Tom Reese has gotten the first peek at Pope Benedict’s long awaited encyclical on the economy, Caritas in veritate, and on his reading, it’s firmly in the tradition of the social encyclicals of Leo XIII. That is to say, there’s no new enchantment with the magic of the market, but rather, persistent worries about the effects of capitalism on human well-being. Where Leo worried about industrialization, Benedict worries about globalization. Here’s a taste, from a Reese email.
The pope disagrees
with those who believe that the economy should be free of government regulation.
“The conviction that the economy must be autonomous, that it must be shielded
from ‘influences’ of a moral character, has led man to abuse the economic
process in a thoroughly destructive way,” he writes. “In the long term, these
convictions have led to economic, social and political systems that trample upon
personal and social freedom, and are therefore unable to deliver the justice
that they promise.”
supports “a political, juridical and economic order which can increase and give direction to international cooperation for the development of all peoples in solidarity. To manage the global economy; to revive economies hit by the crisis; to avoid any deterioration of the present crisis and the greater imbalances that would result; to bring about integral and timely disarmament, food security and peace; to guarantee the protection of the environment and to regulate migration; for all this, there is urgent need of a true world political authority, as my predecessor Blessed John XXIII indicated
some years ago.”
acknowledges the role of the market, he emphasizes that “the social doctrine of
the Church has unceasingly highlighted the importance of distributive justice
and social justice for the market economy.” He unflinchingly supports the
“redistribution of wealth” when he talks about the role of government. “Grave
imbalances are produced,” he writes, “when economic action, conceived merely as
an engine for wealth creation, is detached from political action, conceived as a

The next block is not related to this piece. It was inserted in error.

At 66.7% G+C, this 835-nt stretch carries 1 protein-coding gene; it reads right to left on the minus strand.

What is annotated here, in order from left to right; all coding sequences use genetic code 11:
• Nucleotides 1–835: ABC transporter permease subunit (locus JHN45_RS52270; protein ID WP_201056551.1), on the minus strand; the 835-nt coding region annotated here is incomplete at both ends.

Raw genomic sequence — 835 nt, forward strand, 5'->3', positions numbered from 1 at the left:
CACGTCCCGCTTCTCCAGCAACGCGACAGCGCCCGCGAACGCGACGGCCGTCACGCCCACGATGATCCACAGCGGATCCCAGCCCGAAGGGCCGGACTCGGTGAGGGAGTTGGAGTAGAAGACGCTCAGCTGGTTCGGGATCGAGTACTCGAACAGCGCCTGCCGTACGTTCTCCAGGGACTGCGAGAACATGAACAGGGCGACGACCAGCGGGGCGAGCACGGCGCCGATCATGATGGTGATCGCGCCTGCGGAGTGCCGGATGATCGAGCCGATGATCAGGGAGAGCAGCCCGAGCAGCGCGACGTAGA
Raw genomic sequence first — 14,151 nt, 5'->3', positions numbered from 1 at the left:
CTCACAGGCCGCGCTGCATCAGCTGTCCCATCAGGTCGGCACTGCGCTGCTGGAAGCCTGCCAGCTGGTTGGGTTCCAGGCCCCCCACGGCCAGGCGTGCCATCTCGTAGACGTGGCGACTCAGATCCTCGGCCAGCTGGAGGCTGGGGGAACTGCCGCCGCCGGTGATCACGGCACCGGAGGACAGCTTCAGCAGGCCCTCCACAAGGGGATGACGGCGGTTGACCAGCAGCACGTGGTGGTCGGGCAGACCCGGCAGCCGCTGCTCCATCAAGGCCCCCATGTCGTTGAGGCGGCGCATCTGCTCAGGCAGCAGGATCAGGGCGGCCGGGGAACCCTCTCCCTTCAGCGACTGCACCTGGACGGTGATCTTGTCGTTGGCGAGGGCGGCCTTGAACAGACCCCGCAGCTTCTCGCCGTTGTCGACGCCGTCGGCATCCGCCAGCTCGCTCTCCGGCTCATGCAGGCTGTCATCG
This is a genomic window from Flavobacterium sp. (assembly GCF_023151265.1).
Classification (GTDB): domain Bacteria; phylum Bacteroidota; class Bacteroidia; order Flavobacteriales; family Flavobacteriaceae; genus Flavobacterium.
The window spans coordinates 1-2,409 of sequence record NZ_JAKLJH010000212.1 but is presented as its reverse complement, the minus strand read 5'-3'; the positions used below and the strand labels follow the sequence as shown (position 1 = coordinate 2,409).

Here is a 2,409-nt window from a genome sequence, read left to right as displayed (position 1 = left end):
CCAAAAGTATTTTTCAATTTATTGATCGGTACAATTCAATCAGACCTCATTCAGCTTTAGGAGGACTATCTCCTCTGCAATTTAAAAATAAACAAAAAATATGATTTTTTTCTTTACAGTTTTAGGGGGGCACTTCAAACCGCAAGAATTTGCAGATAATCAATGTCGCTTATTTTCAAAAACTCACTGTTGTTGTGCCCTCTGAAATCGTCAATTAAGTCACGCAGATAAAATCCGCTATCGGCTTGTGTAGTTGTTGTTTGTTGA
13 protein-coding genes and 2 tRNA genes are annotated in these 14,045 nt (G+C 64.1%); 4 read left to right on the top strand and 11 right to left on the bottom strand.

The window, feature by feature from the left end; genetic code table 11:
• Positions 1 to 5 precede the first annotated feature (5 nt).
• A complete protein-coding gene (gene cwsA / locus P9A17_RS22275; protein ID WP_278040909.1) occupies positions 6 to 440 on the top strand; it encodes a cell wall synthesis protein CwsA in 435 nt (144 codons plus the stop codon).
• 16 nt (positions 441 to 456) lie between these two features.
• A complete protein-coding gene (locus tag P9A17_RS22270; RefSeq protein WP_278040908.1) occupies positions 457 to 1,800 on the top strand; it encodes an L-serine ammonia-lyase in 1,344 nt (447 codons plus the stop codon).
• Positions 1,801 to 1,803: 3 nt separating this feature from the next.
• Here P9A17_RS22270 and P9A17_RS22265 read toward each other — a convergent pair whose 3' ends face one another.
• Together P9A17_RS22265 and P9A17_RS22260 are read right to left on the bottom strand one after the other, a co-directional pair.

means for pursuing justice through redistribution.”
Now commences the predictable punditry, with liberals enthusing and conservatives looking for ways to claim that the pope is not really saying what he seems to be saying. Here’s American Catholicism’s foremost apologist for capitalism, Michael Novak, having at Reese and company a few days ago. Will he have at the pope with equal scorn and glee?
Update: Whispers has it up.
1. The pope is pro-union: “Through
the combination of social and economic change, trade union organizations experience
greater difficulty in carrying out their task of representing the
interests of workers, partly because Governments, for reasons of
economic utility, often limit the freedom or the negotiating capacity
of labour unions. Hence traditional networks of solidarity have more
and more obstacles to overcome. The repeated calls issued within the
Church’s social doctrine, beginning with Rerum Novarum,
for the promotion of workers’ associations that can defend their
rights must therefore be honoured today even more than in the past,
as a prompt and far-sighted response to the urgent need for new forms
of cooperation at the international level, as well as the local
2. Man does not live by bread alone: “There is another aspect of moder life that is very closely connected to development: the denial of the right to religious freedom.”
3. New world order: In the face of the unrelenting growth of global interdependence, there is a strongly felt need, even in the midst of a global recession, for a reform of the United Nations Organization, and likewise of economic institutions and international finance, so that the concept of the family of nations can acquire real teeth. One also senses the urgent need to find innovative ways of implementing the principle of the responsibility to protect and of giving poorer nations an effective voice in shared decision-making.
4. Culture of Death: In vitro fertilization, embryo research, the possibility of manufacturing clones and human hybrids: all this is now emerging and being promoted in today’s highly disillusioned culture, which believes it has mastered every mystery.
Overall, the pope seeks to lay out a broad program of what he calls “Christian humanism,” placing economics within the social and moral order generally. There’s something for everyone–but pretty cold comfort for economic conservatives.